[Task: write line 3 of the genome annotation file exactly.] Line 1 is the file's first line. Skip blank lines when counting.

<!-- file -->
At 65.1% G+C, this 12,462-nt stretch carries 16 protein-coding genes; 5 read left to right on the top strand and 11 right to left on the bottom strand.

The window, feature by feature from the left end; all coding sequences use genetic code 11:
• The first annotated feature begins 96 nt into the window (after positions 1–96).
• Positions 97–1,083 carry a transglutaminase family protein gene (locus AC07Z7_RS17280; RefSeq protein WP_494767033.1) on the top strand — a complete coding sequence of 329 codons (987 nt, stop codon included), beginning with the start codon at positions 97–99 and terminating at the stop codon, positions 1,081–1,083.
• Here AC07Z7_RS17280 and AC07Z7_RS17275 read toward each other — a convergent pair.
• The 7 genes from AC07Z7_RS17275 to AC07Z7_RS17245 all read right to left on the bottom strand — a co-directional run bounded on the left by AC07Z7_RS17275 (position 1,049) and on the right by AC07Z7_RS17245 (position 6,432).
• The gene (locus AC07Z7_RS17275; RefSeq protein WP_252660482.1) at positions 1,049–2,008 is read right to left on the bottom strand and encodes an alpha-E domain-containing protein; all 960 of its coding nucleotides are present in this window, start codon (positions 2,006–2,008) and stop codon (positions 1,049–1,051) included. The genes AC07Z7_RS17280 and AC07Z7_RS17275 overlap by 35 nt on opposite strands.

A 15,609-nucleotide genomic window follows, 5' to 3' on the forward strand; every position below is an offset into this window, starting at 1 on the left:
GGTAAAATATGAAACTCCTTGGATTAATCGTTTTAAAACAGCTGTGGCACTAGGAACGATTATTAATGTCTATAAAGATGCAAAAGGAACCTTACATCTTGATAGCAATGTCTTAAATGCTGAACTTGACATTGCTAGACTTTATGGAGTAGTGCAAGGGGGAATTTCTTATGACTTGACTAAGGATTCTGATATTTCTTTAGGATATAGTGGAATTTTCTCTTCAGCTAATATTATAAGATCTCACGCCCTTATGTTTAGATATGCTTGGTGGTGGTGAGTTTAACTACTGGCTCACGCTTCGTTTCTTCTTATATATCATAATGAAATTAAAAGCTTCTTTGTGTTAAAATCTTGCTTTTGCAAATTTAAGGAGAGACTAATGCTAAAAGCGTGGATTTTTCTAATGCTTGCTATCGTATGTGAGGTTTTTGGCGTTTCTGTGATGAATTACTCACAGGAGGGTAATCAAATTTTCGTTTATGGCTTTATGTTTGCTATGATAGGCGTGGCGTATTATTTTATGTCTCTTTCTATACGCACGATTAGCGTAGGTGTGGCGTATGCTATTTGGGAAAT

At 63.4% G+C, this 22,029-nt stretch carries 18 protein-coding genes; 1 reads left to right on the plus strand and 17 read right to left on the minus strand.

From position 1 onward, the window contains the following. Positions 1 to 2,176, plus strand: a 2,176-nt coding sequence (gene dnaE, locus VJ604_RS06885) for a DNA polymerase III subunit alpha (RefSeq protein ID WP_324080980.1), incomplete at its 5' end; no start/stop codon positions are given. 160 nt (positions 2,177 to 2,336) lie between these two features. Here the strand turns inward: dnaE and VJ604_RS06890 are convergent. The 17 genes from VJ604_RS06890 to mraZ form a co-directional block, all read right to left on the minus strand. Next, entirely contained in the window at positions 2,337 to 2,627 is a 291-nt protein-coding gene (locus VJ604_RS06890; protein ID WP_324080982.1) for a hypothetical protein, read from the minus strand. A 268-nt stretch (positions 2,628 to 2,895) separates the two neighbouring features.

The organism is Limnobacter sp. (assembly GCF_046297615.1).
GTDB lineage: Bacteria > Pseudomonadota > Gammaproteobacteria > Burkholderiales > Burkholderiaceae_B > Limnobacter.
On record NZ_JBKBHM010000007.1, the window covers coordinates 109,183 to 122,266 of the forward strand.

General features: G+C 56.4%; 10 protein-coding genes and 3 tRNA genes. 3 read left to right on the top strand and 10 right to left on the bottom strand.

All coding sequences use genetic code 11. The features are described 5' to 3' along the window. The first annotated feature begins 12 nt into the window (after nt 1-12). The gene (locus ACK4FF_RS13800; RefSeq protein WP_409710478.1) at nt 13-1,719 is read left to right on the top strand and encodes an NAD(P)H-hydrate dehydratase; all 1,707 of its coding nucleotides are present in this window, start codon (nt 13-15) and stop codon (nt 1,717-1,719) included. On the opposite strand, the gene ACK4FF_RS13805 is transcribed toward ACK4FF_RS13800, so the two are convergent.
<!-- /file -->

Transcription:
• The first annotated feature begins 96 nt into the window (after positions 1–96).